Alexander the Great conquered a vast empire but did not live long enough to contend with the immense struggle to actually run and keep hold of it. That enormous undertaking fell to the men who succeeded him. Although purportedly Alexander’s last request was that “the strongest” inherit his great empire, none were quite able to reunite his lands under one banner - though many tried. The wars of the Diadochi (“successors”) raged for generations after Alexander’s demise.
This collection looks at the rise and fall of perhaps the most successful of the successor kingdoms, the vast empire founded by Seleucus I Nicator. Though he was nowhere near the strongest when the conflicts began, his knack for underhanded tactics helped him even the odds, and his city-building and tolerant rule laid the foundations for a great empire.
Alexander perished in Babylon at the young age of 32 without a named heir. His widow Roxana (sometimes called Roxanne) was pregnant, but without knowing if the unborn child would be a son, the arguments over succession began before Alexander's body was even cold (he might not even have been truly dead yet). Some favored his impaired half-brother Arrhidaeus on the basis that he was fully Macedonian, while those most loyal to Alexander wanted to pin their hopes on his unborn child. In either case, a regent would have to rule in the interim. After the immediate furor following Alexander's passing quietened, one of his bodyguards, Perdiccas, was given the monumental task of sorting out the succession question.
At the time, Seleucus wasn't anywhere near the top of the pecking order. He was given the satrapy of Babylon in the partition of Alexander's empire but had limited military resources at his disposal to hold onto it. When Ptolemy stole Alexander's body, Seleucus was part of the expedition led by Perdiccas to retrieve it. When things seemed to be going south for the unfortunate Perdiccas, Seleucus and the other officers stabbed him in the back. This act of treachery would prove valuable later down the line - when another successor, Antigonus the one-eyed, began to take out the other satraps, Ptolemy gave asylum to Seleucus when he was forced to abandon Babylon.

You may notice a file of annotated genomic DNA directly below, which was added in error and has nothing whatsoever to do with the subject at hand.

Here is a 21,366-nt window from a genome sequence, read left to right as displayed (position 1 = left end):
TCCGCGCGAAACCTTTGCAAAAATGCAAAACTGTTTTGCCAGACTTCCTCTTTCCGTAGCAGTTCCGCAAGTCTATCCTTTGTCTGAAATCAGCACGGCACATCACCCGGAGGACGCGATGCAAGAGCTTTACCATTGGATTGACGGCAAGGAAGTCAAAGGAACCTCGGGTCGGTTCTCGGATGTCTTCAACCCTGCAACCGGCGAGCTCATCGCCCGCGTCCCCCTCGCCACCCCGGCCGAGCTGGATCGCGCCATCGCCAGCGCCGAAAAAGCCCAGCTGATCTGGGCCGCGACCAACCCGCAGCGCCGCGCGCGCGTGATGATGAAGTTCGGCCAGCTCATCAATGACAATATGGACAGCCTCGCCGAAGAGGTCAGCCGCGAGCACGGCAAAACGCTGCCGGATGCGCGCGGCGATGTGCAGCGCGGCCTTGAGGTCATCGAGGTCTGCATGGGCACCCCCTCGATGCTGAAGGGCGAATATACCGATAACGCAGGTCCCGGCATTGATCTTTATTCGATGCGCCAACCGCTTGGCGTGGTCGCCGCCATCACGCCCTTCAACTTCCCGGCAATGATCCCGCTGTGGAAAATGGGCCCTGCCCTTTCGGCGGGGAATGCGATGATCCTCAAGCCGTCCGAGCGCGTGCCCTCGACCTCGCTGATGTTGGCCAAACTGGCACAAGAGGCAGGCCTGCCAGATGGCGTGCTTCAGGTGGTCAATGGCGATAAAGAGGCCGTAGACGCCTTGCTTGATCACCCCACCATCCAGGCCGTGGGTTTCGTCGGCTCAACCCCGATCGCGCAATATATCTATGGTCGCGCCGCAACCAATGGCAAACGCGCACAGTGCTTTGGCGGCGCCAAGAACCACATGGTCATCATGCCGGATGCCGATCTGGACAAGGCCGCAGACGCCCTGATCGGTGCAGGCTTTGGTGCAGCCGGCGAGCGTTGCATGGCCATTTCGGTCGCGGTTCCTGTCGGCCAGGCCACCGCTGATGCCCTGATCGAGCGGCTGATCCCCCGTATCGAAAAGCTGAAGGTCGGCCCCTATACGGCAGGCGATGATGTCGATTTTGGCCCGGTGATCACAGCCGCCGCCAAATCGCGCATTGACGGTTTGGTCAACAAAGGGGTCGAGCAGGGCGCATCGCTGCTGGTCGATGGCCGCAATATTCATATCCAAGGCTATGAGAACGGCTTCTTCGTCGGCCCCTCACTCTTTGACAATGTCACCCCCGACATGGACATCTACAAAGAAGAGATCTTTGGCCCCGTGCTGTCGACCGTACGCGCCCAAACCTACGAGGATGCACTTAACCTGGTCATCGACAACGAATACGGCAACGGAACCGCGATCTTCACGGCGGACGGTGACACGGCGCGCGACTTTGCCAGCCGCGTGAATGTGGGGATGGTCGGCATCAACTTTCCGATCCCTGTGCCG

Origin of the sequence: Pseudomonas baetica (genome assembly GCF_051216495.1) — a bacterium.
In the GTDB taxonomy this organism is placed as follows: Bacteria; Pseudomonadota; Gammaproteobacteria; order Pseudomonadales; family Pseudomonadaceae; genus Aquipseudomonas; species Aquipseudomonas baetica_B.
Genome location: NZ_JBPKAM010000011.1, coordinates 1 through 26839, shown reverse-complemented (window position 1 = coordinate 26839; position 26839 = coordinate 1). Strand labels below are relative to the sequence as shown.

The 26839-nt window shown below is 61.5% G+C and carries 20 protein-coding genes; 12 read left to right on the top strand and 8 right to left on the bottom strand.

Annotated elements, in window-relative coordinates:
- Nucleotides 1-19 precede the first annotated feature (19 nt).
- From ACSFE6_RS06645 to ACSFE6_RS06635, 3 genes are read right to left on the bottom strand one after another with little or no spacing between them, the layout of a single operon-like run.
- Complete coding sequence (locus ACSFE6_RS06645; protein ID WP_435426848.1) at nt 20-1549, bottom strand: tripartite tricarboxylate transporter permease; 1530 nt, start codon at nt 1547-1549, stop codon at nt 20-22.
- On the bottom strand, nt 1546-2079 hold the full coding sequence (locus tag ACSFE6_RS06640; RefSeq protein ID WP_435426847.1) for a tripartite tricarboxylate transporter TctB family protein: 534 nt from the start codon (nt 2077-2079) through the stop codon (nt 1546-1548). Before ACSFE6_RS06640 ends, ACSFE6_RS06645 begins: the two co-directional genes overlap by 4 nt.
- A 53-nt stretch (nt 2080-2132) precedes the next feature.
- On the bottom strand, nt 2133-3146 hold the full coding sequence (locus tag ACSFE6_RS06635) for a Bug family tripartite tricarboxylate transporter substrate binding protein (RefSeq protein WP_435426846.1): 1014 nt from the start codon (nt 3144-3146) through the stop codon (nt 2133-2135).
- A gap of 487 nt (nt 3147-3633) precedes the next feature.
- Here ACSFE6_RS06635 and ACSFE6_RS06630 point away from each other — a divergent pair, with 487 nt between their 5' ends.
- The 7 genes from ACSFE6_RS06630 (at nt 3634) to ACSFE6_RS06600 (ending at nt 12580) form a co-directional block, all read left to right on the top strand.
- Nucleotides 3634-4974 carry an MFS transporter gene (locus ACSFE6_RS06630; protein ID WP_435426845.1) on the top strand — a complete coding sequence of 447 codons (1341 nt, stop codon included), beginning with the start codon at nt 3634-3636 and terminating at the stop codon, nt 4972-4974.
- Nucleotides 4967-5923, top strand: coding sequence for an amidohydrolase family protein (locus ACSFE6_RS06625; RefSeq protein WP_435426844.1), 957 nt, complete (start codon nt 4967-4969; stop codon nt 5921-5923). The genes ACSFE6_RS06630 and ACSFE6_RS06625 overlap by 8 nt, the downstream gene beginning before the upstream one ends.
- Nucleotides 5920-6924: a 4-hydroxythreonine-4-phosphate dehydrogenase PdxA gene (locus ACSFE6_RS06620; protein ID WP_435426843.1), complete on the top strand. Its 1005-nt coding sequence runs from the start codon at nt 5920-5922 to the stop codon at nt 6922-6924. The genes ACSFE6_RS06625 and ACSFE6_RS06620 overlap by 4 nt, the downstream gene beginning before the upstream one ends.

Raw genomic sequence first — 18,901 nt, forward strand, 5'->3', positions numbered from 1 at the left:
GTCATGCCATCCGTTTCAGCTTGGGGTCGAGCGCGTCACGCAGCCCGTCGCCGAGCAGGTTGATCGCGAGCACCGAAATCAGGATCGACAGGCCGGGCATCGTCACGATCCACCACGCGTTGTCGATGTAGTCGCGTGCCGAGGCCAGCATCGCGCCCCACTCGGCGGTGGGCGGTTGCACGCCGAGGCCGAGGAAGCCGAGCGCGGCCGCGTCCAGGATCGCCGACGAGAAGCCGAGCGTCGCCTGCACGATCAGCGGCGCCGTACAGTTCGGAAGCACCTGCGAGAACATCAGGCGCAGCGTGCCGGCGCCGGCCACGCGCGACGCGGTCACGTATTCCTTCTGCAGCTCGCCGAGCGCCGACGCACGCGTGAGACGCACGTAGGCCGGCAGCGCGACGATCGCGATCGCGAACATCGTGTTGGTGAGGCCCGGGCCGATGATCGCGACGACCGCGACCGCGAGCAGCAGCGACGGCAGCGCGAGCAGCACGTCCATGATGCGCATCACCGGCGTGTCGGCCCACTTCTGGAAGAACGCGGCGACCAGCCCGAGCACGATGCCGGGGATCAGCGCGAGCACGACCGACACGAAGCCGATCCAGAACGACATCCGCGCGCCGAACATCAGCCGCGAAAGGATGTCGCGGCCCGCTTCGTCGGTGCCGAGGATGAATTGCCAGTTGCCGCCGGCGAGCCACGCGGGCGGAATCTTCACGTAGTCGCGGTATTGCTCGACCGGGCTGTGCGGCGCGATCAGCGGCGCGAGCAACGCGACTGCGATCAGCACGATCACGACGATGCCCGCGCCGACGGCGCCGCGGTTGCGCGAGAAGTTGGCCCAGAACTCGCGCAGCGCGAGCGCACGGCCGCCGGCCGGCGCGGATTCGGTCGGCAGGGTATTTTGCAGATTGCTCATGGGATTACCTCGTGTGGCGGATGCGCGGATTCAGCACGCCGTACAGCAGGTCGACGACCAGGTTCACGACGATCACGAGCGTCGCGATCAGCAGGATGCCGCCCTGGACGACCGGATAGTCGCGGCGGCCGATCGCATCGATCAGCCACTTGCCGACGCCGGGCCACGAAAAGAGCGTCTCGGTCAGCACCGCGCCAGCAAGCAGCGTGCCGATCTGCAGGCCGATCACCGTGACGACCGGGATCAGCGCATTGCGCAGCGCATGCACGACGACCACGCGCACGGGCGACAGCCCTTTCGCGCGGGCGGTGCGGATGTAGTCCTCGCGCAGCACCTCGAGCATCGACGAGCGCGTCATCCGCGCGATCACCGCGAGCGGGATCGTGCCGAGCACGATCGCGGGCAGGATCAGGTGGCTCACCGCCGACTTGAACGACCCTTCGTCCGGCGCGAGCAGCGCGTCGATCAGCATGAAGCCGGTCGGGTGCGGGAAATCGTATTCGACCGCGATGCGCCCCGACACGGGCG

Seleucus helped to form a coalition against Antigonus and kept in touch with officials in Babylon to plot his return. Seleucus and Ptolemy defeated Antigonus's son Demetrios in battle, and Seleucus used the opportunity to reclaim Babylon in the winter of 312 BCE. He defeated a much larger army sent against him the following year by deceiving them and attacking at night. Although the raid didn't do much damage to the force as a whole, Seleucus took out the opposition leaders and recruited the leaderless opposing army into his own.
Seleucus Was The Only Macedonian At Susa To Keep His Persian Wife
One of Alexander’s great struggles in the latter part of his conquests was integrating his Hellenic and Persian subjects. To this aim, he arranged a mass wedding in Susa (located in modern-day Iran) in 324 BCE to match Macedonian nobles with Persian wives. Around 80 of Alexander’s companions married Persian noblewomen; Alexander naturally took the most high-profile wives: his slain foe Darius’s eldest daughter Statira (also called Barsine) and the daughter of the former Persian ruler Artaxerxes III. Alexander’s closest companion, Hephaestion, married Darius’s other daughter, Drypetis, in the hopes of combining their families as one.
Seleucus was quite a bit further down the pecking order, but was evidently pleased enough with his new bride, a noblewoman named Apama, for he was the only one not to divorce his wife in the immediate aftermath of Alexander’s demise the following year. Whether it was through genuine fondness or more strategic reasons, the match served him well in the years that followed. His Persian wife helped bridge the cultural divides of a multi-ethnic empire, and their children would have greater legitimacy in the eyes of their subjects.